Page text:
If I shut my eyes and think about David Jefferies my pal, rather than DJ the TT racer, the first thing I picture is him do­ing dough­nuts in his truck in the pad­dock at Oul­ton Park. I can see him hang­ing out the win­dow laugh­ing his head off while Suzy screams at him to stop. Glen Richards and some­body else in the pas­sen­ger seat and there’s f***ing smoke ev­ery­where.

Lis­ten­ing to this truck be­ing tor­tured is deaf­en­ing, but Dave is laugh­ing. He was still laugh­ing when he skid­ded over a ca­ble and knocked out the power to the whole pad­dock.

When I think about DJ the TT racer, I see him edg­ing away from me in the dis­tance with a big black line com­ing off his Pirelli tyre. He’s on the back wheel of the V&M R1 and his fat arse is hang­ing off. He’s us­ing that ex­tra in­gre­di­ent, that lit­tle piece of some­thing that I just didn’t have at the time. I’m frus­trated and com­pletely in awe of what he’s do­ing.

We al­ways won­dered if was he push­ing too hard , but he’d come in and jump off his bike and there wouldn’t be a drop of sweat. He was never blow­ing out of his arse. It was easy for him. He was never ner­vous and was al­ways taking things to the next level. When I was flap­ping be­fore a race, Dave would just be taking the piss. He was made from dif­fer­ent gravy from ev­ery­one else. He had no kids as well, he didn’t leave a mas­sive trail of ag­gro be­hind him when he died which l al­ways think makes things eas­ier for ev­ery­one.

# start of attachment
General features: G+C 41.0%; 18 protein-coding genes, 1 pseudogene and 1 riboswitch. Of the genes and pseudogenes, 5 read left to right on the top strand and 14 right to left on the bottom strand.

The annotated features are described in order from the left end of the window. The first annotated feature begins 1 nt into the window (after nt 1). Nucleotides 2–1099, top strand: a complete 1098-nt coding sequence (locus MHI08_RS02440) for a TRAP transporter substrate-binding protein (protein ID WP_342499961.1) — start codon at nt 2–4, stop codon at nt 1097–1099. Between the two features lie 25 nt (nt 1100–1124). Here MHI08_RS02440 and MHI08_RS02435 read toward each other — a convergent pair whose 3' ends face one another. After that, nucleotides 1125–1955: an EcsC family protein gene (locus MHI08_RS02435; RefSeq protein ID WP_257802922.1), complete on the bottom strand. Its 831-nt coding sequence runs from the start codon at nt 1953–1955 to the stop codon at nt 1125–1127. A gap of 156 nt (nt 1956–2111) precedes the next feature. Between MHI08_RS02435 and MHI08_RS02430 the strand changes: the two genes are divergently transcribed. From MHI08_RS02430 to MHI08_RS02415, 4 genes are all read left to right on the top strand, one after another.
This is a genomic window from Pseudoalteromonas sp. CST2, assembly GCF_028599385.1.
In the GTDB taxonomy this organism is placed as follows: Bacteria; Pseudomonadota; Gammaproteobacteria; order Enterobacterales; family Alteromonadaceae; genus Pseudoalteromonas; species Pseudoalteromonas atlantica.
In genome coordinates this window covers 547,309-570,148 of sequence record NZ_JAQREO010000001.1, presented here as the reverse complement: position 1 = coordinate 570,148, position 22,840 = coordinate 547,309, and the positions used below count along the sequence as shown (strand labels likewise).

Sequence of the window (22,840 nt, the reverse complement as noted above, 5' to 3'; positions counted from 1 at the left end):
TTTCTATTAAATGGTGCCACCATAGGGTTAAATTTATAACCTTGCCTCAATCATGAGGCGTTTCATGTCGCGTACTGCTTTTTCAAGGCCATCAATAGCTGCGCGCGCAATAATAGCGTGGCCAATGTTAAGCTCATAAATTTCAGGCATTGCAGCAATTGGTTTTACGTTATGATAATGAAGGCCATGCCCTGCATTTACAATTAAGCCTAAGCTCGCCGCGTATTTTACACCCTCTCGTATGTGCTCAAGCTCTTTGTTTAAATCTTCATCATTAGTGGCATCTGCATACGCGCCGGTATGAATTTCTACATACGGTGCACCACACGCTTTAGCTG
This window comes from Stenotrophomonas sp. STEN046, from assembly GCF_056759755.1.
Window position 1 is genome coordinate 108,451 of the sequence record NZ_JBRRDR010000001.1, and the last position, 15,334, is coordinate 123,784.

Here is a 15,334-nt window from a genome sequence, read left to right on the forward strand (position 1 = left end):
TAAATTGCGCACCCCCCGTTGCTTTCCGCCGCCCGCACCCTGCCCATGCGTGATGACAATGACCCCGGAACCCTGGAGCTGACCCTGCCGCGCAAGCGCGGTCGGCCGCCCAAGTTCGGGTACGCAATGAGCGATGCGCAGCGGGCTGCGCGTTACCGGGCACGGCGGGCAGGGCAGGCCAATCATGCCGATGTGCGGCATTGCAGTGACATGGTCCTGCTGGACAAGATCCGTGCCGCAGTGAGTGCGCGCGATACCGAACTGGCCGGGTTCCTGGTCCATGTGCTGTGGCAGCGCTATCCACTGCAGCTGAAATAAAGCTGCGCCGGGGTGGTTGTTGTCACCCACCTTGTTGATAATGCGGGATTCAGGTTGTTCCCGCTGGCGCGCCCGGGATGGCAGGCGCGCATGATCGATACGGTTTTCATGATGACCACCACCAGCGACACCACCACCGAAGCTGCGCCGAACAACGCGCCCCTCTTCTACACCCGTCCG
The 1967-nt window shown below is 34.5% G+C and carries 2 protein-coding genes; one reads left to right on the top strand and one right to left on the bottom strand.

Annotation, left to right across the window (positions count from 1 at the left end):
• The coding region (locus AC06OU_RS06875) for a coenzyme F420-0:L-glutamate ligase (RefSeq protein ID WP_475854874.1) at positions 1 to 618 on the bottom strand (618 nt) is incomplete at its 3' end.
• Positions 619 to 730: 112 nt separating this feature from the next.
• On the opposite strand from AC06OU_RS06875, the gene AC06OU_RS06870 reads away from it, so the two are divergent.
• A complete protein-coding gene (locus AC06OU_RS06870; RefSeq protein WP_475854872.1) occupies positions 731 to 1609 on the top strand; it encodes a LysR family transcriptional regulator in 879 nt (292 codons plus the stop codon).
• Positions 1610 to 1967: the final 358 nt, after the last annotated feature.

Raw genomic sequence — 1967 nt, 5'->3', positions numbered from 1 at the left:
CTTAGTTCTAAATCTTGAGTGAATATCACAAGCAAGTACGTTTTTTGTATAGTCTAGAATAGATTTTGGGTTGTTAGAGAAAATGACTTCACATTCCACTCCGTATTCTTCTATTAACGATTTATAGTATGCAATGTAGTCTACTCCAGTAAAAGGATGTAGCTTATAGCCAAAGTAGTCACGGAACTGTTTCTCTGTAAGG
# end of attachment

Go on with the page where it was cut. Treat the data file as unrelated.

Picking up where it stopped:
I know who’d I want in my team….

The way I look at it, if a man­u­fac­turer wants to win TT races, they just need to pick up the re­sults sheets. Hutchy, Michael Dun­lop and me are em­ployed, but we three must surely be the guys ev­ery­one wants on their bikes. I know that if I was putting the team to­gether and I had the bud­get, I’d be straight on the phone to Michael and Hutchy, ask­ing what they want to come and ride for me. I’d be my third choice rider, then Peter Hick­man, as I be­lieve he can do it. There are one or two other riders I be­lieve in. Conor Cum­mins is def­i­nitely one of them.

Un­for­tu­nately, there’s a busi­ness el­e­ment to rac­ing that not ev­ery­one thinks about. Some­times things that you think are com­pletely ob­vi­ous and should def­i­nitely hap­pen don’t come to­gether be­cause of busi­ness. Pas­sion and tal­ent will only get you so far.

At the sharp end, busi­ness mat­ters as much as any­thing else. That said, I know that if I was on the bones of my arse and had no money to go rac­ing, I could jump in the car and head for Bat­ley where Pad­getts are. I’d tell Clive I was f***ed and ask for help. I know for a fact that he’d give me a bike.

That’s love for you. The PBM Aprilia shares John’s Day­tona ho­tel room in 1997

Mcguin­ness on the TT’S top step... with some crazy Ital­ian fan Mcguin­ness aged 21 in his dad’s front room. It’s quite a haul, but he’s cap­tured a few more since then Mcguin­ness ac­costed by crazy Ital­ian stalker on the TT’S top step...

Mcguin­ness is noth­ing if not fru­gal, sav­ing wear and tear on his front tyre

Mal­lory Park, 1992, rac­ing in the FZR400 Shell schol­ar­ship

John on crutches in Tener­ife, with long-suf­fer­ing wife Becky

‘If I was flap­ping be­fore a race, DJ would just be taking the piss’

Early days glam­our. In the back of his van with his brother and fu­ture wife Becky

Mcguin­ness taking full ad­van­tage of a car­a­van, fol­low­ing years sleep­ing in his bat­tered old van

His first T T in 1996; team boss Paul Bird is ready with a drink

Fire­blad­chas­inghishero,joey­dun­lop,atthe1996north­west­200­clivepad­get­tridesjohn­in­re­turn­for­john­rid­inghise